A report in the New York Times suggests that Maybe Money Does Buy Happiness After All. Or is it just more evidence of the ongoing collapse of the Easterlin paradox. A quick summary of the main point of the article,
Economic growth, by itself, certainly isn’t enough to guarantee people’s well-being — which is Mr. Easterlin’s great contribution to economics. In this country, for instance, some big health care problems, like poor basic treatment of heart disease, don’t stem from a lack of sufficient resources. Recent research has also found that some of the things that make people happiest — short commutes, time spent with friends — have little to do with higher incomes.By and large affluence is a pretty good deal.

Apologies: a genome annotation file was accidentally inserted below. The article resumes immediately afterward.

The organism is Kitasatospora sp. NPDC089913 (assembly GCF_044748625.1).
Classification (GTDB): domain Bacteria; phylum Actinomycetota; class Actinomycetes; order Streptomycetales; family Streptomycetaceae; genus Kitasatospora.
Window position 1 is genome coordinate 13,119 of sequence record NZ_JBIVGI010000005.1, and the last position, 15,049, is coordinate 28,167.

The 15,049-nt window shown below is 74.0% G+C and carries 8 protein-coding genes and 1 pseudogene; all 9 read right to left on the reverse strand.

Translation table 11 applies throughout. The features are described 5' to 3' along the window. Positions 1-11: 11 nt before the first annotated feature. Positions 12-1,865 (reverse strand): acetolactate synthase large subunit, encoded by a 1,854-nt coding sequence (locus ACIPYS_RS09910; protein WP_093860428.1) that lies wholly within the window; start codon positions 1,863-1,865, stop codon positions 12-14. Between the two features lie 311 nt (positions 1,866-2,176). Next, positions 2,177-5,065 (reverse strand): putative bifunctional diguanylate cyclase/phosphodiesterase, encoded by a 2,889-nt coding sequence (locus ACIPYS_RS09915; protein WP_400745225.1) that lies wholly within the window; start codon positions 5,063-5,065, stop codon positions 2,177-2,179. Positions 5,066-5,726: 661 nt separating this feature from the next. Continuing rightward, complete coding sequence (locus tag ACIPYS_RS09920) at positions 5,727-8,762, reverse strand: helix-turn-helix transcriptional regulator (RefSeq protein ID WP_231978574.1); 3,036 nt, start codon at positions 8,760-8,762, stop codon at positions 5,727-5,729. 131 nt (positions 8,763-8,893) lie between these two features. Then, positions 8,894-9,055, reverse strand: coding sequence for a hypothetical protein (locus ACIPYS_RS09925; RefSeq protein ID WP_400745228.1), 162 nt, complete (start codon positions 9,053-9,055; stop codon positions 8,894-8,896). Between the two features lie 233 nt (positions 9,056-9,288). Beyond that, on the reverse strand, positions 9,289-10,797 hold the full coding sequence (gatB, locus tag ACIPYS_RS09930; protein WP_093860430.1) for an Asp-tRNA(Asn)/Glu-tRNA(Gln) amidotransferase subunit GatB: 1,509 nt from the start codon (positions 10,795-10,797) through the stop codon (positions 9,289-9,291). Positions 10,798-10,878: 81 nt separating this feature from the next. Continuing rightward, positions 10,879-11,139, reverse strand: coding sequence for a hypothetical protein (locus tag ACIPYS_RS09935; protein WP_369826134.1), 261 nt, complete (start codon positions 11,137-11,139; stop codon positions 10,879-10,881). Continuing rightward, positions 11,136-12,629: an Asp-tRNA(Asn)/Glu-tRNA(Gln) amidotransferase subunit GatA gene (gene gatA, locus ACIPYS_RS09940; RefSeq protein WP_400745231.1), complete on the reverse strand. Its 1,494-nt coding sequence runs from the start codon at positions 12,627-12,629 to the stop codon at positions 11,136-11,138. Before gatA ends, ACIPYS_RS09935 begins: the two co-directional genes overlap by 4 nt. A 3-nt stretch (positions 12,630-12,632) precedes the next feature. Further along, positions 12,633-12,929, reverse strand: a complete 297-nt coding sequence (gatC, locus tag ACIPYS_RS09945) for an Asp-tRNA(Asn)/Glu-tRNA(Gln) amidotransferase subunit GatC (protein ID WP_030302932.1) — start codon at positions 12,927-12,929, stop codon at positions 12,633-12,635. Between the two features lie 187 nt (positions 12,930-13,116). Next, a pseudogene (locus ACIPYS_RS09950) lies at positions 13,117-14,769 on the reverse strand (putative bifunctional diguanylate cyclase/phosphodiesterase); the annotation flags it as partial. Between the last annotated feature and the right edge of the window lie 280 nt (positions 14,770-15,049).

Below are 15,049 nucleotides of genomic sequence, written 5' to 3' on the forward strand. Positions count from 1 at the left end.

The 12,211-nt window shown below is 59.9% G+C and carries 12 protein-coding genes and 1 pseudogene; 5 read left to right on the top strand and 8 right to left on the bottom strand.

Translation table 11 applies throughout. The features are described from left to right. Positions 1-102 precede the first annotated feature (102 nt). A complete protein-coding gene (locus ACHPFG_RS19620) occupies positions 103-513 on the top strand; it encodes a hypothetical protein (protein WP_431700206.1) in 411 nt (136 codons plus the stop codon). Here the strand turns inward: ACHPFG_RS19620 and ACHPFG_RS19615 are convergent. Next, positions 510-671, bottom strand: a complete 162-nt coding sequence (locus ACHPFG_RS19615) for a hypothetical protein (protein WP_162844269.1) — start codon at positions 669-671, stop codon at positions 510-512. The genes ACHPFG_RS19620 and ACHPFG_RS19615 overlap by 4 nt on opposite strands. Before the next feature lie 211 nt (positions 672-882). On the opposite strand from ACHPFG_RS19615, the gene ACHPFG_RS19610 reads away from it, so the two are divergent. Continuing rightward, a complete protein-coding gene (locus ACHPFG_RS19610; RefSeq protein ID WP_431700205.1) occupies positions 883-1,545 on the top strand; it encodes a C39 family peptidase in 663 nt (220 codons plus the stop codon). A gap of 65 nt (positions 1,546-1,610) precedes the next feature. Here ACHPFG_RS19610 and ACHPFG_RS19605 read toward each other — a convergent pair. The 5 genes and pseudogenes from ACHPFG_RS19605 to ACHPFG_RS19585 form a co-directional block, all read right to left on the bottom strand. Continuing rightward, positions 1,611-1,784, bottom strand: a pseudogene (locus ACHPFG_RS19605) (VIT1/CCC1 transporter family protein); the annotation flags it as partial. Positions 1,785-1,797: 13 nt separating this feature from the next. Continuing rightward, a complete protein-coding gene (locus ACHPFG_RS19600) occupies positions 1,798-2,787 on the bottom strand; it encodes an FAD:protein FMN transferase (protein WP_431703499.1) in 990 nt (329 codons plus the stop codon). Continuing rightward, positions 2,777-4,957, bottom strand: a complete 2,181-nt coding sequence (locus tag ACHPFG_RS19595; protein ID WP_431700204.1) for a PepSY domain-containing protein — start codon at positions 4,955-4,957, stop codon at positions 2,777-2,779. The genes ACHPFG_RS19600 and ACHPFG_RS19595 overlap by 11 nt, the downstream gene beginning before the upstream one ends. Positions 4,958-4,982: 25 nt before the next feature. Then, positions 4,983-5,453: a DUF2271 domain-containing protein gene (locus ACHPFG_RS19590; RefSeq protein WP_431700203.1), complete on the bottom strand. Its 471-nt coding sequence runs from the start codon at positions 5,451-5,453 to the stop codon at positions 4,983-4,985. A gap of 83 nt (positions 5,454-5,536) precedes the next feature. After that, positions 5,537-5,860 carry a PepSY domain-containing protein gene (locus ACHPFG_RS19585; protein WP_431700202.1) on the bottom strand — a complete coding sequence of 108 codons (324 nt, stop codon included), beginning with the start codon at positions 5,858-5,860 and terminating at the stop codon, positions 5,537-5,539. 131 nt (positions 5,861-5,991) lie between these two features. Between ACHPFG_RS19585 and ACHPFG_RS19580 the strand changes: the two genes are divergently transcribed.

But it would be a mistake to take this argument too far. The fact remains that economic growth doesn’t just make countries richer in superficially materialistic ways.Economic growth can also pay for investments in scientific research that lead to longer, healthier lives. It can allow trips to see relatives not seen in years or places never visited. When you’re richer, you can decide to work less — and spend more time with your friends.